My brother Cooper and I were young and puzzled. Our mother Shirley and her older sister Charlotte sometimes talked about “Dear Momma” and “Dear Poppa.” Who were they?
Mom explained, “When we were little girls, we saw our mother writing letters. Charlotte and I asked her, ‘Who are you writing to?’ And our mother told us, ‘To Dear Momma and Dear Poppa.’” That is, my grandmother Eva Lissner wrote to her parents, Esther and Lehman Michelson of Gonzales, Texas. So granddaughters Shirley and Charlotte forever referred to their grandparents as Dear Momma and Dear Poppa.
I always associate this story with the fast-vanishing grace of letter writing. Esther and Lehman, my great-grandparents, were born in the 1860s, so the family chain of devoted correspondents goes way back. In my mind's eye, my grandmother Eva saw her mother Esther writing to her mother Charlotte (my aunt's namesake) and back into time’s embracing mist.
I remember Mom’s weekly letters to Aunt Charlotte, and in college I wrote home weekly. Whenever I missed a cycle, my mother quickly let me know. After Mom died in 1984, I kept writing, now addressing letters to Aunt Charlotte. Mom had been living with her sister in Tyler, Texas, so I didn’t even have to update the address.
Each week – usually on a Monday to recap the drama of my New York weekends (think Sex and the City without the sex) – I wrote to Aunt Charlotte. She wrote to me in a distinctive handwriting marked by Charcot-Marie-Tooth disease, a neurological degeneration of the hands and feet that runs in the family.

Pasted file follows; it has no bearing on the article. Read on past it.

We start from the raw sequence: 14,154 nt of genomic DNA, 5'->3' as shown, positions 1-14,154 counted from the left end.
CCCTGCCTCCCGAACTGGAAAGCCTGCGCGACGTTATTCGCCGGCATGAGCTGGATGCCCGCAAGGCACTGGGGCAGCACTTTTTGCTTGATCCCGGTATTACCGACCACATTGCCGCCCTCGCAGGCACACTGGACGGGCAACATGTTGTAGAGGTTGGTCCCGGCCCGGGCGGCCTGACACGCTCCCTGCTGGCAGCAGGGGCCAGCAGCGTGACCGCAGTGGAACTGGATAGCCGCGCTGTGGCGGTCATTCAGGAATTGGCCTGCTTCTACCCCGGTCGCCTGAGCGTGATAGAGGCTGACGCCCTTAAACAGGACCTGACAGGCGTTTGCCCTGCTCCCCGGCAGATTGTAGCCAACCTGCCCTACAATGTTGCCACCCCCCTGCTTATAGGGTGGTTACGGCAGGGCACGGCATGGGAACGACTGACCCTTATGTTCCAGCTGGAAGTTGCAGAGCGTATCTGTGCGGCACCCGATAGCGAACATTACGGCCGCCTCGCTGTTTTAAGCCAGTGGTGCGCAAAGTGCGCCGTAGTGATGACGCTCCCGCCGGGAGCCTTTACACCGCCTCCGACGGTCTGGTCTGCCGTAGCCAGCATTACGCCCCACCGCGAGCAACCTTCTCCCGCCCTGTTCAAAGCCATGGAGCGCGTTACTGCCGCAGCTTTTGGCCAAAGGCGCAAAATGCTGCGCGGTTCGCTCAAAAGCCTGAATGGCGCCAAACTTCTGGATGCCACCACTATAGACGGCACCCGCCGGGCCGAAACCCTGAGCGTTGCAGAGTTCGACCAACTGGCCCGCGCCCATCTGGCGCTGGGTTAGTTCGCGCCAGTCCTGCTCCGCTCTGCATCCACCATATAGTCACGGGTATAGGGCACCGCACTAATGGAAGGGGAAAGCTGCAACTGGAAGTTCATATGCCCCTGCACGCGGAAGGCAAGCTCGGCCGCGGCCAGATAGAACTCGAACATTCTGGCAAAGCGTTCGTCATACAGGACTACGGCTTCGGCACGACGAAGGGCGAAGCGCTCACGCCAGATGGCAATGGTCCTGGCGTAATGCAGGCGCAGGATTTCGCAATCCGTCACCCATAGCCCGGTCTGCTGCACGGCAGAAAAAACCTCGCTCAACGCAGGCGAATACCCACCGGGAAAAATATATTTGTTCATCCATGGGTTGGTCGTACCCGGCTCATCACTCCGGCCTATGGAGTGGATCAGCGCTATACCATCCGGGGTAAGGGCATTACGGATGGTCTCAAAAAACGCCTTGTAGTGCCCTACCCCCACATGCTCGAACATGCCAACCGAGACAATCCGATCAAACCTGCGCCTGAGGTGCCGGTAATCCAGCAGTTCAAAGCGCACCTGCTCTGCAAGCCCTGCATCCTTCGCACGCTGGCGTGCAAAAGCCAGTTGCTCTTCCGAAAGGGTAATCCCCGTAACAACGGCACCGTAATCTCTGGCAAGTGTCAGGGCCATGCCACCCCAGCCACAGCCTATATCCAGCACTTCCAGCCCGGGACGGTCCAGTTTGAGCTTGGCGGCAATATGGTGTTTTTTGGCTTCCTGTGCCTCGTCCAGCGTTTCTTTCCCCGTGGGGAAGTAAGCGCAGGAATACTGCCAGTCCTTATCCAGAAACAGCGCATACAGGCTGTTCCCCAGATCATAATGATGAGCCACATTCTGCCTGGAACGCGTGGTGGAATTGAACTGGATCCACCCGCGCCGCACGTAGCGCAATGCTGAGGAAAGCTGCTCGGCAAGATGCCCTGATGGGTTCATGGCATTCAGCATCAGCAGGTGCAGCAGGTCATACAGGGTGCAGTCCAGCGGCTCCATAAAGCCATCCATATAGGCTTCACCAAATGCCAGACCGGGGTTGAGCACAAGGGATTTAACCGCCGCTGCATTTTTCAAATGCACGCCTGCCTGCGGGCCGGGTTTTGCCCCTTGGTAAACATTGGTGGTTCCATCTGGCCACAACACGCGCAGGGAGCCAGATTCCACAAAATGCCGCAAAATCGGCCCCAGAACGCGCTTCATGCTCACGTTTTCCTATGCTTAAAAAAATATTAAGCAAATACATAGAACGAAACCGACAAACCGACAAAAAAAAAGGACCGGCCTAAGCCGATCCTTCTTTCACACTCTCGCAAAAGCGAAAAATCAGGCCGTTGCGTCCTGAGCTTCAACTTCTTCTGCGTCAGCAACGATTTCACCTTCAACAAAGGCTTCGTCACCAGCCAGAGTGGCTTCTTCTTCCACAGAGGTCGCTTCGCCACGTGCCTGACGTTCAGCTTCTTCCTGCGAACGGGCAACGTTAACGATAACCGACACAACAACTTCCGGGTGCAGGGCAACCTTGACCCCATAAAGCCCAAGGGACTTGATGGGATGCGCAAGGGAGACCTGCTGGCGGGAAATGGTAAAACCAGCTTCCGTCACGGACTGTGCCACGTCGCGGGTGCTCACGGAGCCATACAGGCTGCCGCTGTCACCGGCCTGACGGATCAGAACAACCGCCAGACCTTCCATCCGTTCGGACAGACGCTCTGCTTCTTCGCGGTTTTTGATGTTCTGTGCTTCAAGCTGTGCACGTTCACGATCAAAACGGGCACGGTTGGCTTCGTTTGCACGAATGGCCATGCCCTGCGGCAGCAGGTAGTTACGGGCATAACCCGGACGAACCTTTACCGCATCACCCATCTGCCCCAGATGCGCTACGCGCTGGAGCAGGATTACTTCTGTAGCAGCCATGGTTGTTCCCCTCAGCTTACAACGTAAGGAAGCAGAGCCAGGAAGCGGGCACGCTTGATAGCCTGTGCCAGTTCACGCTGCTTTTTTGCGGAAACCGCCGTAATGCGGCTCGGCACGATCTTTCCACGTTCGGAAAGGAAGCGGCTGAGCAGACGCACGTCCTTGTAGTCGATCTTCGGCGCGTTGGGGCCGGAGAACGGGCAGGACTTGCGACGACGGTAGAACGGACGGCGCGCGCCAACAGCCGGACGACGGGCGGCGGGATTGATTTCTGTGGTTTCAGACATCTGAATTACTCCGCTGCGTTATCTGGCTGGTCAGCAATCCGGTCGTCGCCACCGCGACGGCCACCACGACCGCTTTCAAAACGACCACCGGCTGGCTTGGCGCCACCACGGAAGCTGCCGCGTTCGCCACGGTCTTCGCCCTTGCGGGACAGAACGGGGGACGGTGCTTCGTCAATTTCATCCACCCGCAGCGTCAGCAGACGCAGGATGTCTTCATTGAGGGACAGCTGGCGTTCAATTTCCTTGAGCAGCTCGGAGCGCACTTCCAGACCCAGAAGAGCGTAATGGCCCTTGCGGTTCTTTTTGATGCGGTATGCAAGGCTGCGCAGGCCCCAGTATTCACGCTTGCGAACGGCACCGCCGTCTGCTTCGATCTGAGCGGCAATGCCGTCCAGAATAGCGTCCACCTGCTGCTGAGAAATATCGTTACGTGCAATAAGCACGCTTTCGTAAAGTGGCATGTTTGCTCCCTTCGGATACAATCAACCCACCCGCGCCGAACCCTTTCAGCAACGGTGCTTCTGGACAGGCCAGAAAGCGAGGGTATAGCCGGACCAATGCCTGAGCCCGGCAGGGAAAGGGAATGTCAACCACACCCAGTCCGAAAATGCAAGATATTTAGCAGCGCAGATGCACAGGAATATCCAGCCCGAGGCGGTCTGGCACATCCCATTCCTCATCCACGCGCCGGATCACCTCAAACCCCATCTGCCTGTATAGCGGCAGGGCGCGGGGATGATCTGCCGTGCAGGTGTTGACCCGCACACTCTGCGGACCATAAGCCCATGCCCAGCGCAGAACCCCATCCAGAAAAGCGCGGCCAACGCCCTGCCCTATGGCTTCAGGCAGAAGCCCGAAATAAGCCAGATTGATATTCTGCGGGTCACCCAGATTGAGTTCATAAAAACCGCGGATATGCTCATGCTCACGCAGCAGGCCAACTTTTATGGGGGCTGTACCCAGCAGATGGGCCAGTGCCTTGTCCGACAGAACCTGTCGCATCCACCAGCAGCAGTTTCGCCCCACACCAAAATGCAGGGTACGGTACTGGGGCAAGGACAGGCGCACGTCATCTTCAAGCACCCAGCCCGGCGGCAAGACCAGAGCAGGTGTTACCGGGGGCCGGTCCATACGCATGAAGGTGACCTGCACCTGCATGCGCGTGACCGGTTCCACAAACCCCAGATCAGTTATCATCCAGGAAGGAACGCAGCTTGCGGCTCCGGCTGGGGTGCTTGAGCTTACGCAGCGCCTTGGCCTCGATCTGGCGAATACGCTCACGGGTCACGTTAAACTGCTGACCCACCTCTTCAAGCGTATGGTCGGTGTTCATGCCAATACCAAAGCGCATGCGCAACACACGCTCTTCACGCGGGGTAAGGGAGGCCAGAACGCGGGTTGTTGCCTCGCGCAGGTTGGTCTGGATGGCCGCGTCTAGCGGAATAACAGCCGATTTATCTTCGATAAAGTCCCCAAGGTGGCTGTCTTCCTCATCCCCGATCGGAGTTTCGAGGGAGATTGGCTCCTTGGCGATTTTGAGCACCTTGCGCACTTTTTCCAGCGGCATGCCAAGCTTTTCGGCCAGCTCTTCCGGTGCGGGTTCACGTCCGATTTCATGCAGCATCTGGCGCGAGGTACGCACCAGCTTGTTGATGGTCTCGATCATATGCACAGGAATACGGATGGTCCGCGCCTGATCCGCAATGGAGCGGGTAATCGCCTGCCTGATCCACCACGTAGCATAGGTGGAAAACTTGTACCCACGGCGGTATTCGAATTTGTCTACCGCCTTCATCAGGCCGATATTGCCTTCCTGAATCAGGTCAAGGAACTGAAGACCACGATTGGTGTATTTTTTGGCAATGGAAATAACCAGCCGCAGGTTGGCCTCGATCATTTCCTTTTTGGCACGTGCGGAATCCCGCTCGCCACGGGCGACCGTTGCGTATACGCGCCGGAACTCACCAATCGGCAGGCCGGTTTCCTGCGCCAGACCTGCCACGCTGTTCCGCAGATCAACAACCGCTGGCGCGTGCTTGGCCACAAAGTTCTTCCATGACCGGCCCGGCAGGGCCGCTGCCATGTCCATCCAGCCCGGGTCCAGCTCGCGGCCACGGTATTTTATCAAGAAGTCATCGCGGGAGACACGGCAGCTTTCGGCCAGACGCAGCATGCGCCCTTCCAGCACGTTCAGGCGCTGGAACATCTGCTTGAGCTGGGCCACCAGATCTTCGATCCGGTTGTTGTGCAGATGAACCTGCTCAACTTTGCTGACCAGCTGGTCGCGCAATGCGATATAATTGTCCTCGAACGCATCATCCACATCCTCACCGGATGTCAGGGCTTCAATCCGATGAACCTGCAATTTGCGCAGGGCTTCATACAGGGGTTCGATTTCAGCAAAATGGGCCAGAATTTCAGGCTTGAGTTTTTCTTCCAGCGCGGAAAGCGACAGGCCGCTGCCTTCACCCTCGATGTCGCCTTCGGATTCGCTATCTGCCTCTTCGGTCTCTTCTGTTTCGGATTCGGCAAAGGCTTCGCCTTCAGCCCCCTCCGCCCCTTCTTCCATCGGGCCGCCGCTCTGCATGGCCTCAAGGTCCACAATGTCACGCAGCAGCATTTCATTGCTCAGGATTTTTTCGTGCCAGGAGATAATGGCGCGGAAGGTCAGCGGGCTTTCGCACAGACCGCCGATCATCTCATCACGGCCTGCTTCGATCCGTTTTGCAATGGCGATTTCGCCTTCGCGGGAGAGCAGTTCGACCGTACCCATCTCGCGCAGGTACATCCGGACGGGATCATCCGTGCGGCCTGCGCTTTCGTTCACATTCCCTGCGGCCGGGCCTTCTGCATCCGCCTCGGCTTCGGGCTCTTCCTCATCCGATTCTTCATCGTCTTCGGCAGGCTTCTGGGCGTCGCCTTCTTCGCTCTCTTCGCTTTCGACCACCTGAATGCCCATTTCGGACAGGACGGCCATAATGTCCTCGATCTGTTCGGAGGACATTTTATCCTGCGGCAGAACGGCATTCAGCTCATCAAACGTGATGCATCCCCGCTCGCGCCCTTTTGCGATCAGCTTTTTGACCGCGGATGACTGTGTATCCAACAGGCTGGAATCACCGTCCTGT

I saved every single letter, scores written from 1984 to Aunt Charlotte’s death in 1997.Together, her letters and mine comprise what I call the Charlotte Chronicles. I keep her letters bound, with others, in twine in boxes, while copies of my letters to her reside in a three-ring binder.
Aunt Charlotte found my tales so entertaining that she circulated them among other family members. God forbid I slacked off on my scheduled postings, lest I get a somewhat irate phone call from her. Now, you have to keep in mind that Aunt Charlotte spoke with a pure East Texas drawl, colored by decades in the piney woods of Tyler, the “Rose Capital of the World.” She pronounced my one-syllable first name as two syllables, akin to “Vaa-yun.”
So, when the letter failed to pop up in Tyler in reasonable time, she would call and ask, “Vaa-yun, where’s my letter?” I got the message and got back to writing. A letter on May 18, 1997, alluded to her enquiries. I wrote, “Dear Aunt Charlotte, Thanks for the call today. I have been meaning to write but things have been hectic at work – not frantic, but enough to keep me occupied.”